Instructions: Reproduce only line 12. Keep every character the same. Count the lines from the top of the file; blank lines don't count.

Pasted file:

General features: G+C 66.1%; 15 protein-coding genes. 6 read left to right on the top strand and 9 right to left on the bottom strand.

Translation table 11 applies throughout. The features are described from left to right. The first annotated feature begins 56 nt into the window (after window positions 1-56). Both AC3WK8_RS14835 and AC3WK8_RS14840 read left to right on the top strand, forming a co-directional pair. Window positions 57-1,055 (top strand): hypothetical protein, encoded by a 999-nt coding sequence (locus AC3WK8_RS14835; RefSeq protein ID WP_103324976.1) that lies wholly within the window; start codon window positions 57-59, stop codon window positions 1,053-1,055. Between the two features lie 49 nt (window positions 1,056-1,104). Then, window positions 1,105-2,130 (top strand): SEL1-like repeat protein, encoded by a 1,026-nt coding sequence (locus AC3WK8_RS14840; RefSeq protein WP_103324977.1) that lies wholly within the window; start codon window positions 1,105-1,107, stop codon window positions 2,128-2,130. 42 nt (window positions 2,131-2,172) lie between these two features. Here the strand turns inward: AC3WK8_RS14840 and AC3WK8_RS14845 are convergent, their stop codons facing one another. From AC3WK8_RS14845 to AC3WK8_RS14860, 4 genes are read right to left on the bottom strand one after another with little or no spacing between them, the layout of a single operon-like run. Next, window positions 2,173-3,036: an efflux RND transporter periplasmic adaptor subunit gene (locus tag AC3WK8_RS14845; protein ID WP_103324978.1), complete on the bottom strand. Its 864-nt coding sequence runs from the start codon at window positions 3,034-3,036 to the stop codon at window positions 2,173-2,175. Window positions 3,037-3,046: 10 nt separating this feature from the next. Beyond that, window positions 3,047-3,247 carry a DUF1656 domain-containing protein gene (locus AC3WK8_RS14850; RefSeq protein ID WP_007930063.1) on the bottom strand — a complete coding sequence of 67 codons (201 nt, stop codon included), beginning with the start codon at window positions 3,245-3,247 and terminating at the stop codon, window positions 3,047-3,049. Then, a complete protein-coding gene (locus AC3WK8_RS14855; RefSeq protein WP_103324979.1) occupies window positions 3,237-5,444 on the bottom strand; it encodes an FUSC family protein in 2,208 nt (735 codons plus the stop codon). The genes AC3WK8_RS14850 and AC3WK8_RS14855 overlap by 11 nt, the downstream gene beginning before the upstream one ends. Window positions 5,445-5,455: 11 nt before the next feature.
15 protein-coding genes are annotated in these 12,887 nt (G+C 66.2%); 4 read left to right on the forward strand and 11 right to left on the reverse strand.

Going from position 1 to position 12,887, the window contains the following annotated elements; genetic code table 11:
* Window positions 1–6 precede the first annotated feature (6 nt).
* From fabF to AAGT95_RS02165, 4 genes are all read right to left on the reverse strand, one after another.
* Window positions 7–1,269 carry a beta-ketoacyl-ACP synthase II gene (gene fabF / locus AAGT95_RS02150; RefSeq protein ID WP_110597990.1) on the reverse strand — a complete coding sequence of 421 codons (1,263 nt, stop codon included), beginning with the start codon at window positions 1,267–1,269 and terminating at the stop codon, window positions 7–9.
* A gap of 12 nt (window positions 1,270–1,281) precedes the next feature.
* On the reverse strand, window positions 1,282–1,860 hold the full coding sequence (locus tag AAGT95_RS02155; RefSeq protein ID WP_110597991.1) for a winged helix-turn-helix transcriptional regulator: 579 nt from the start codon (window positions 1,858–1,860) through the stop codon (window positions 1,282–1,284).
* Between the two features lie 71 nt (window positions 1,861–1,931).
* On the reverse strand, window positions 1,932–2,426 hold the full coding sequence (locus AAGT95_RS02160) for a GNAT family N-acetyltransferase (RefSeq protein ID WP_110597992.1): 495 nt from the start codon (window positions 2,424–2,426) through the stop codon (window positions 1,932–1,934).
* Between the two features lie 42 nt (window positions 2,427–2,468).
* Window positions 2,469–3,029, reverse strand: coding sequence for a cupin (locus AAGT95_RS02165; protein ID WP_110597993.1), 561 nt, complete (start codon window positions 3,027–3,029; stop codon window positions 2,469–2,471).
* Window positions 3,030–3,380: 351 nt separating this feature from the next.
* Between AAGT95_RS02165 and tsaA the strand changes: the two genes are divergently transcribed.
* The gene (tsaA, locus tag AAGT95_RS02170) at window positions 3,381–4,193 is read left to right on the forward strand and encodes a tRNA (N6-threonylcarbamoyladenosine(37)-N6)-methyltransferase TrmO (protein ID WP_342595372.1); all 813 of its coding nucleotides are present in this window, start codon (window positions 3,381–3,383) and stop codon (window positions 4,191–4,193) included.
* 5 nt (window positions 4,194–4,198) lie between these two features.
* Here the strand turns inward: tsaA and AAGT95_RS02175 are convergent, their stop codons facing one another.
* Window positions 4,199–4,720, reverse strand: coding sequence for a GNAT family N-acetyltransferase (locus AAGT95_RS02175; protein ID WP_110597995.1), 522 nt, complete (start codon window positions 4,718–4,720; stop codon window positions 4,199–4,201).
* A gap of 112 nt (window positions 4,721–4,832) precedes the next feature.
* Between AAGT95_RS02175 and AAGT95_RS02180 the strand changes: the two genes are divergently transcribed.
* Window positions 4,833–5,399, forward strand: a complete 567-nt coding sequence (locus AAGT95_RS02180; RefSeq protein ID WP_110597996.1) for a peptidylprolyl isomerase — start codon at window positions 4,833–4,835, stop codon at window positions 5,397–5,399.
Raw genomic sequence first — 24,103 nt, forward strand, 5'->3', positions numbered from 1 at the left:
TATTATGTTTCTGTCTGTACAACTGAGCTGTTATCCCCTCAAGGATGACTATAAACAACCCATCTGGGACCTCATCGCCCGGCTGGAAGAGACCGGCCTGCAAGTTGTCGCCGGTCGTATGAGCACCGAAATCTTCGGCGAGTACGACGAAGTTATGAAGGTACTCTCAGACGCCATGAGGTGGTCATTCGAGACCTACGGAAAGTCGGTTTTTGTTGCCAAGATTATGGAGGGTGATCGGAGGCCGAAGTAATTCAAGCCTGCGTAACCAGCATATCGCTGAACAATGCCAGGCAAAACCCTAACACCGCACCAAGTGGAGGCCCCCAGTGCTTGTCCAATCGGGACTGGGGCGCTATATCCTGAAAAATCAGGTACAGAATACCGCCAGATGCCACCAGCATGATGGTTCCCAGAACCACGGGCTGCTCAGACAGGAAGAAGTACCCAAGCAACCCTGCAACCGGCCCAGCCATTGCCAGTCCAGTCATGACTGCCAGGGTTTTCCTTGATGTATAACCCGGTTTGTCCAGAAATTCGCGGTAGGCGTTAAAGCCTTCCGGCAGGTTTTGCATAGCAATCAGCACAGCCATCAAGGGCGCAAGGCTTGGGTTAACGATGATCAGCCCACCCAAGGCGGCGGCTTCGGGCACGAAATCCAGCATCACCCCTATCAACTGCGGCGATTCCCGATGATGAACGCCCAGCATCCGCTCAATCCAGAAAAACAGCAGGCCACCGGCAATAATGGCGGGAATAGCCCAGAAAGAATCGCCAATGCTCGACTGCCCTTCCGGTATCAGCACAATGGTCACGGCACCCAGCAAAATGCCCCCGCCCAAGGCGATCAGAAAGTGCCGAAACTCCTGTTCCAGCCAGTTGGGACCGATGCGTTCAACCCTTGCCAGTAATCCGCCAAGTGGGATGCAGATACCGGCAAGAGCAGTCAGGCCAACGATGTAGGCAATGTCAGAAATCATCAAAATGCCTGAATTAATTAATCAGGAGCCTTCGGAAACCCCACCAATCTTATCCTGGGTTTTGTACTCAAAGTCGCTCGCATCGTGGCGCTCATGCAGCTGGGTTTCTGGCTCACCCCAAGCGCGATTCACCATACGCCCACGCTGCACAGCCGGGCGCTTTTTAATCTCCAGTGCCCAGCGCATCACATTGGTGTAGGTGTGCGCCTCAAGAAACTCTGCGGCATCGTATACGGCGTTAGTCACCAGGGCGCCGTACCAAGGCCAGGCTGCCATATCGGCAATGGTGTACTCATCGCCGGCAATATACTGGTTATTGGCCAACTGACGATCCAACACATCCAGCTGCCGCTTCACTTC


* Between the two features lie 42 nt (window positions 2,427–2,468).